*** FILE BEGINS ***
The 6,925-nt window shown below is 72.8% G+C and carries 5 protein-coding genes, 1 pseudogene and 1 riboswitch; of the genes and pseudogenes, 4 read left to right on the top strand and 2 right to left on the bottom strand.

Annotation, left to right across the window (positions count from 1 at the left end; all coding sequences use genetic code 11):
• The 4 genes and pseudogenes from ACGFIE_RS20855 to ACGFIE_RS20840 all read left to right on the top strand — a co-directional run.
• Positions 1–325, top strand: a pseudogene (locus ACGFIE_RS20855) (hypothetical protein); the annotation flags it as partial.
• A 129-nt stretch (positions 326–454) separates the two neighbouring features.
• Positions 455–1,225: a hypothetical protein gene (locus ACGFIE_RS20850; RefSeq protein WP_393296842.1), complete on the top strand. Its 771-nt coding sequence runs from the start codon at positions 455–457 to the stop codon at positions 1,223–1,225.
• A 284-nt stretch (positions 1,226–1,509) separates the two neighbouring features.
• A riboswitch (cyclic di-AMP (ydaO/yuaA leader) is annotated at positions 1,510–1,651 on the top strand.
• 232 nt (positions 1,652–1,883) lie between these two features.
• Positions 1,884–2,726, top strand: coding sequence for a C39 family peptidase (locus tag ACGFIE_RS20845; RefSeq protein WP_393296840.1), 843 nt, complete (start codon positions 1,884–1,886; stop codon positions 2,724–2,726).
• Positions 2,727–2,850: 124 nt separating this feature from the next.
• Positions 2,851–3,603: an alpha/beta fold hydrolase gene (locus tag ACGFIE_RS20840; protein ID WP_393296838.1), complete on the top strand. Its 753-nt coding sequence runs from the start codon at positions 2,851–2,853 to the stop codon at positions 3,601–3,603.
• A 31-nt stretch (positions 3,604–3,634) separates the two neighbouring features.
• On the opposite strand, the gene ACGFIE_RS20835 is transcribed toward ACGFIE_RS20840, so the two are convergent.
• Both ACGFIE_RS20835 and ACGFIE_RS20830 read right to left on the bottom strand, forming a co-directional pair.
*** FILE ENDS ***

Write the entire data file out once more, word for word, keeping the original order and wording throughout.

The 6,925-nt window shown below is 72.8% G+C and carries 5 protein-coding genes, 1 pseudogene and 1 riboswitch; of the genes and pseudogenes, 4 read left to right on the top strand and 2 right to left on the bottom strand.

Annotation, left to right across the window (positions count from 1 at the left end; all coding sequences use genetic code 11):
• The 4 genes and pseudogenes from ACGFIE_RS20855 to ACGFIE_RS20840 all read left to right on the top strand — a co-directional run.
• Positions 1–325, top strand: a pseudogene (locus ACGFIE_RS20855) (hypothetical protein); the annotation flags it as partial.
• A 129-nt stretch (positions 326–454) separates the two neighbouring features.
• Positions 455–1,225: a hypothetical protein gene (locus ACGFIE_RS20850; RefSeq protein WP_393296842.1), complete on the top strand. Its 771-nt coding sequence runs from the start codon at positions 455–457 to the stop codon at positions 1,223–1,225.
• A 284-nt stretch (positions 1,226–1,509) separates the two neighbouring features.
• A riboswitch (cyclic di-AMP (ydaO/yuaA leader) is annotated at positions 1,510–1,651 on the top strand.
• 232 nt (positions 1,652–1,883) lie between these two features.
• Positions 1,884–2,726, top strand: coding sequence for a C39 family peptidase (locus tag ACGFIE_RS20845; RefSeq protein WP_393296840.1), 843 nt, complete (start codon positions 1,884–1,886; stop codon positions 2,724–2,726).
• Positions 2,727–2,850: 124 nt separating this feature from the next.
• Positions 2,851–3,603: an alpha/beta fold hydrolase gene (locus tag ACGFIE_RS20840; protein ID WP_393296838.1), complete on the top strand. Its 753-nt coding sequence runs from the start codon at positions 2,851–2,853 to the stop codon at positions 3,601–3,603.
• A 31-nt stretch (positions 3,604–3,634) separates the two neighbouring features.
• On the opposite strand, the gene ACGFIE_RS20835 is transcribed toward ACGFIE_RS20840, so the two are convergent.
• Both ACGFIE_RS20835 and ACGFIE_RS20830 read right to left on the bottom strand, forming a co-directional pair.